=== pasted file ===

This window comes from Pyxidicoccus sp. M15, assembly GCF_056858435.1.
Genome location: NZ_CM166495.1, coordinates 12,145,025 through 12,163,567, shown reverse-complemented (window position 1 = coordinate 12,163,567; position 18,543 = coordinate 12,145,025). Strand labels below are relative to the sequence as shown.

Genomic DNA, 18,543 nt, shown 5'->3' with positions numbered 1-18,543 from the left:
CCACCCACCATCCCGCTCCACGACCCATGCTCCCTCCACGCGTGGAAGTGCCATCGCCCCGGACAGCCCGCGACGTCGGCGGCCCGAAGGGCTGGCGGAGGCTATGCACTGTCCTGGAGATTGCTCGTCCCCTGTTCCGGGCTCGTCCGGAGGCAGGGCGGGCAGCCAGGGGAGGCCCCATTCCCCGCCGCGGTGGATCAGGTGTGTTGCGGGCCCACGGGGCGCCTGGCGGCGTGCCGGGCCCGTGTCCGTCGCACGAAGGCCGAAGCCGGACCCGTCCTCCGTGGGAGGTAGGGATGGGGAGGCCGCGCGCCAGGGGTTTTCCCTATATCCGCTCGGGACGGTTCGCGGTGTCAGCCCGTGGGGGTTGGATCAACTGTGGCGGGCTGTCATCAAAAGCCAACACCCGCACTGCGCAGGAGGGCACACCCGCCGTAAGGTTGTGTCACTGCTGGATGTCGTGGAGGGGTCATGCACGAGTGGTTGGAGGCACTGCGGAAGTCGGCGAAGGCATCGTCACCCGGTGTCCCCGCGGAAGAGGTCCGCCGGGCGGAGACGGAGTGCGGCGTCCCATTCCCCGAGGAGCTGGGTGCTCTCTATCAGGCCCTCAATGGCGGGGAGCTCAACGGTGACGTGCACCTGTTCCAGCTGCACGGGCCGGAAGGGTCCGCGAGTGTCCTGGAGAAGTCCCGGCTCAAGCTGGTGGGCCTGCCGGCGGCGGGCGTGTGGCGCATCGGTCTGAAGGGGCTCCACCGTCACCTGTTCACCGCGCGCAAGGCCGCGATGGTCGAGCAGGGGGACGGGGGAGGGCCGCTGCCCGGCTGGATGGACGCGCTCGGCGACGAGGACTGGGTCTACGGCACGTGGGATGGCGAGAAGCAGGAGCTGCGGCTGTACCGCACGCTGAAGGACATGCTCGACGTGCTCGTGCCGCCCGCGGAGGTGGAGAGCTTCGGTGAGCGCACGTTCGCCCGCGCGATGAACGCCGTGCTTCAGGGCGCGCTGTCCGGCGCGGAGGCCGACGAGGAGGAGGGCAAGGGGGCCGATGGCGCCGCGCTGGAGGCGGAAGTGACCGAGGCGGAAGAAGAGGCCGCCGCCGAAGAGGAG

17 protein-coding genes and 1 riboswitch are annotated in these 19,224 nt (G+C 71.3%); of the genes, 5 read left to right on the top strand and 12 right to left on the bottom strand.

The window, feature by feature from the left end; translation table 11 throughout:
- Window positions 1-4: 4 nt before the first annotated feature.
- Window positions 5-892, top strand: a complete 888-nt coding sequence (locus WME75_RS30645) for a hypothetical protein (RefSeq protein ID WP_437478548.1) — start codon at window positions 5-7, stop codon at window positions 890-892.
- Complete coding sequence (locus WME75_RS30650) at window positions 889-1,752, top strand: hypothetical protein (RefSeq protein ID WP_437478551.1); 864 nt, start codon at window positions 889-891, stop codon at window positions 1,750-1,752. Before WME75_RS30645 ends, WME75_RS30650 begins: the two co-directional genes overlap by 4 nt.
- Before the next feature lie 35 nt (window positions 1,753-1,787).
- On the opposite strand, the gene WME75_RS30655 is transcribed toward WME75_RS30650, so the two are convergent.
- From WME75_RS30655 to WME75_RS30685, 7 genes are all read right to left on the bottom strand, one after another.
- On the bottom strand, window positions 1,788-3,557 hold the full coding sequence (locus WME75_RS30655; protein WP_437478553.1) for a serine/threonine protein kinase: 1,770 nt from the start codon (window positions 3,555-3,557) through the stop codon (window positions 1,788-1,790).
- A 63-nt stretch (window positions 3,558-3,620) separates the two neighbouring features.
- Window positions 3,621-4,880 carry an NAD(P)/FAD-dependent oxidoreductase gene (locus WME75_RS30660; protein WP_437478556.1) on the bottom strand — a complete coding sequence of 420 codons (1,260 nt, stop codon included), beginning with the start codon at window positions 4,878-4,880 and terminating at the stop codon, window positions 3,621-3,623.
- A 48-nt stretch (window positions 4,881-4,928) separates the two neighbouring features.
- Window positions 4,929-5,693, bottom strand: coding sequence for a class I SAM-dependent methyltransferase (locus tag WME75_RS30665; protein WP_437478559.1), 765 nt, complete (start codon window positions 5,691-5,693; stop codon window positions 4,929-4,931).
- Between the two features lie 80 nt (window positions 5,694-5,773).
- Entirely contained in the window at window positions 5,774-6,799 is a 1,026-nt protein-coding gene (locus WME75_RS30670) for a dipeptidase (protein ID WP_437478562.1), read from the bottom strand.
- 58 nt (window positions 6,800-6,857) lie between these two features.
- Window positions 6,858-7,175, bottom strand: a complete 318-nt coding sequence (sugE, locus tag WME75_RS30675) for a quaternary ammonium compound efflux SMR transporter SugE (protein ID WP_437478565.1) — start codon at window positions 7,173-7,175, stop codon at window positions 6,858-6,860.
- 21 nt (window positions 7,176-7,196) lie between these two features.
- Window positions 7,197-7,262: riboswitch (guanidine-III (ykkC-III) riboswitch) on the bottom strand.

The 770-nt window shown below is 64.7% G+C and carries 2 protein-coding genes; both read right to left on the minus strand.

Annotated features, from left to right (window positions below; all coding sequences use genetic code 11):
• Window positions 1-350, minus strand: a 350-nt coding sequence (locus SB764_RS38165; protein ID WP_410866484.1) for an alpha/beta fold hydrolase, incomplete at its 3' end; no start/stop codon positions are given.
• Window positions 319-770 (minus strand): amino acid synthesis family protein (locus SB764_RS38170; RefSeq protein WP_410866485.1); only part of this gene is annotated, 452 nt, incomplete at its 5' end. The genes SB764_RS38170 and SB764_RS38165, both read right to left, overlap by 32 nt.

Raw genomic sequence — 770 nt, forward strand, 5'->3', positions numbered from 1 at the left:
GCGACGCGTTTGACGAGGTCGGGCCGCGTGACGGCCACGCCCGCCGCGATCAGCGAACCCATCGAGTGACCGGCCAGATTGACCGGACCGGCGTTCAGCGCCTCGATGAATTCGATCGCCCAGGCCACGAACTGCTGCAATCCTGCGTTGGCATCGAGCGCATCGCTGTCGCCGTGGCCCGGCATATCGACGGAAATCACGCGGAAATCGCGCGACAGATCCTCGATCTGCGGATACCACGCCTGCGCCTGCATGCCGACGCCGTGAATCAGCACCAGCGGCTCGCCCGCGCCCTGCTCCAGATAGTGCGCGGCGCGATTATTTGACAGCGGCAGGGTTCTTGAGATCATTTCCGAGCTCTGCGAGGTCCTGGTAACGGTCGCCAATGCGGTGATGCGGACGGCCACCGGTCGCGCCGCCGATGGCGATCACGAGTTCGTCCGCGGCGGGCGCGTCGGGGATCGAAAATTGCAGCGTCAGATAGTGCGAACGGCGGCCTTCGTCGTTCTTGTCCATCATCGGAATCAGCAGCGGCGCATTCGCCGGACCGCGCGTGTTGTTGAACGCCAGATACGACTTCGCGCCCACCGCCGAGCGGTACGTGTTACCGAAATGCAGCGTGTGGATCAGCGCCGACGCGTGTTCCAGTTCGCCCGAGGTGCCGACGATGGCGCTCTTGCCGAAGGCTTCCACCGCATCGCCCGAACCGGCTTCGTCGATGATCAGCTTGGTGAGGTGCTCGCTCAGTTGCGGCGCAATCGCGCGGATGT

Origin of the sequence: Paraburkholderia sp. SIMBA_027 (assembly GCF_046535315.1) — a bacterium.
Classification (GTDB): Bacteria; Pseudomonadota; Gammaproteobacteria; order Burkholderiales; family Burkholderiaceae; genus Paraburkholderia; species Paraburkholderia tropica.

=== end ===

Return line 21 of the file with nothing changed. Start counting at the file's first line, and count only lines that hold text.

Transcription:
- Window positions 6,858-7,175, bottom strand: a complete 318-nt coding sequence (sugE, locus tag WME75_RS30675) for a quaternary ammonium compound efflux SMR transporter SugE (protein ID WP_437478565.1) — start codon at window positions 7,173-7,175, stop codon at window positions 6,858-6,860.